Last week the Apple-Samsung patent brawl took a serious turn after Apple won a preliminary injunction banning sales of the Galaxy Tab 10.1 throughout the European Union, excluding the Netherlands. As we noted, Samsung had no idea any of this was happening until after the injunction had been issued, as is standard procedure in the German court system. Had the South Korea-based company known, they probably would have mentioned that the evidence Apple used to get the import ban (pictured at left) was pretty seriously flawed.
According to Dutch IDG publication Webwereld.nl, the image used for a side-by-side comparison between the iPad 2 and the GalTab 10.1 is either wrong or manipulated. On page 28 of Apple’s filing, the image of the Galaxy Tab 10.1 has been cropped and the image ratio has been tampered with. Samsung’s tablet measures in at 10.1in x 6.9in x 0.34in, while the iPad 2 sports dimensions of 9.5in x 7.31in x .34in.
So if you were looking at the tablets side-by-side (both in portrait position), you’d notice that the iPad 2 is a bit wider from side to side, but shorter in length. Based on the specified dimensions, the aspect ratio of the GalTab would be 1.46. In Apple’s evidential image, the aspect ratio is 1.36 (8 percent wider than it should be), making the Galaxy Tab 10.1’s “overall appearance” look “practically identical” to the iPad 2 (which has an aspect ratio of 1.30). And that’s exactly the language Apple used in its complaint — also on page 28.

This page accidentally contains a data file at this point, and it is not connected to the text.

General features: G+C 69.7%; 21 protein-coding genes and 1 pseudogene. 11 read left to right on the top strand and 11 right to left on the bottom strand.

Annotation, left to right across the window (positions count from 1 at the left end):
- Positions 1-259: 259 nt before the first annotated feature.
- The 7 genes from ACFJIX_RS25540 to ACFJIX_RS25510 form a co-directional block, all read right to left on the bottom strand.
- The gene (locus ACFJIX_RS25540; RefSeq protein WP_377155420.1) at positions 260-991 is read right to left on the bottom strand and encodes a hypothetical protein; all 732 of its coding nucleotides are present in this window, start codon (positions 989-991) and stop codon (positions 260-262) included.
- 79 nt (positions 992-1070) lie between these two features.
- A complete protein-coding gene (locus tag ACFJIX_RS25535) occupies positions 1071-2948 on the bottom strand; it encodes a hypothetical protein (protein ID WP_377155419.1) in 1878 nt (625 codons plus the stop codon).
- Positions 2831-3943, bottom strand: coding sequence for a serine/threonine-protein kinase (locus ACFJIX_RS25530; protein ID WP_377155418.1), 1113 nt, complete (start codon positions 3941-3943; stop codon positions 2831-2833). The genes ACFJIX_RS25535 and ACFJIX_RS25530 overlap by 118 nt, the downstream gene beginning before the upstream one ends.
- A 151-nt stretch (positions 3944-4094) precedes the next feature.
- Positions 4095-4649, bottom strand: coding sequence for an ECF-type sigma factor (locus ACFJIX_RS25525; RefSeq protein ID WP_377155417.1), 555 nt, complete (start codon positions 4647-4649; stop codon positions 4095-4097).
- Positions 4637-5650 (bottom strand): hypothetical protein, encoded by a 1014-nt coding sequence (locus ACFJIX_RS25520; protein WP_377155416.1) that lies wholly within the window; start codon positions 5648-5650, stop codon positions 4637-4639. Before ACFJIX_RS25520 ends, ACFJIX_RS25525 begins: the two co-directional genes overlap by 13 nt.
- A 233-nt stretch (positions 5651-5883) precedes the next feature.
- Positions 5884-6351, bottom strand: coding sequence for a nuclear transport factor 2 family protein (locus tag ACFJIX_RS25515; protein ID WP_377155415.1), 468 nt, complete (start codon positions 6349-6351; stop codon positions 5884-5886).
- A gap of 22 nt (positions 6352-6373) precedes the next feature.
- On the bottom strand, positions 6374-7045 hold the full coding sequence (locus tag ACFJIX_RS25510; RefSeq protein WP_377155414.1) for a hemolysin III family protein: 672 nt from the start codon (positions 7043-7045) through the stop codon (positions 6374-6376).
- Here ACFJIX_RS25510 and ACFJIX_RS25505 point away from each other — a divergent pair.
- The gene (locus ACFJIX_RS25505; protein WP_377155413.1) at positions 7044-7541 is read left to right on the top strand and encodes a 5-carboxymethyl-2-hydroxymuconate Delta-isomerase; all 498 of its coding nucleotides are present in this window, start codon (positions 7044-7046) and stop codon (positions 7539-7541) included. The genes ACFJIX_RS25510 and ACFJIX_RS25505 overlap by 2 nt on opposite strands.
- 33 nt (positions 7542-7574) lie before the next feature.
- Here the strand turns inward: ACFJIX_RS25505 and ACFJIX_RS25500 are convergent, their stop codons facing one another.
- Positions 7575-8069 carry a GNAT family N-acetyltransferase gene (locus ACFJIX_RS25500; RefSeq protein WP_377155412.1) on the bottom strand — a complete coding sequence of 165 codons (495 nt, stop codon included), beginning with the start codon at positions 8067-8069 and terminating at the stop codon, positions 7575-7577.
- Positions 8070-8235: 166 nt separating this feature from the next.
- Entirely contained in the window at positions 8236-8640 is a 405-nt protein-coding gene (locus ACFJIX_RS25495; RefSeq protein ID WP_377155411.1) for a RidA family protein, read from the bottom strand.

We’ve seen our fair share of lawyer screw-ups lately, but this fairly shady, no? The current import ban on the GalTab is entirely related to design, so the court is truly judging these books by their covers. Presenting evidence that falsely represents the appearance of a product — especially when entire injunction is based solely on hardware/design — is incredibly suspect to say the least. Let’s add to that the fact that Apple had some serious alone time with the judge when presenting this evidence. Meanwhile, Samsung didn’t even have the opportunity to dispute the image.
Whether the deception was intentional or not, “complete and truthful” evidence is a requirement in the German court system. At a surface level, this doesn’t look good for Apple. It’s entirely possible that the picture they used of the GalTab was an outdated pre-release image. Even so, the fact that false evidence was submitted at all makes Apple look sneaky and weak. Snweaky. Plus, this “mistake” could change the outcome of the case, according to a PC World interview with Florian Müller, a German IP consultatnt.
More on this as it develops.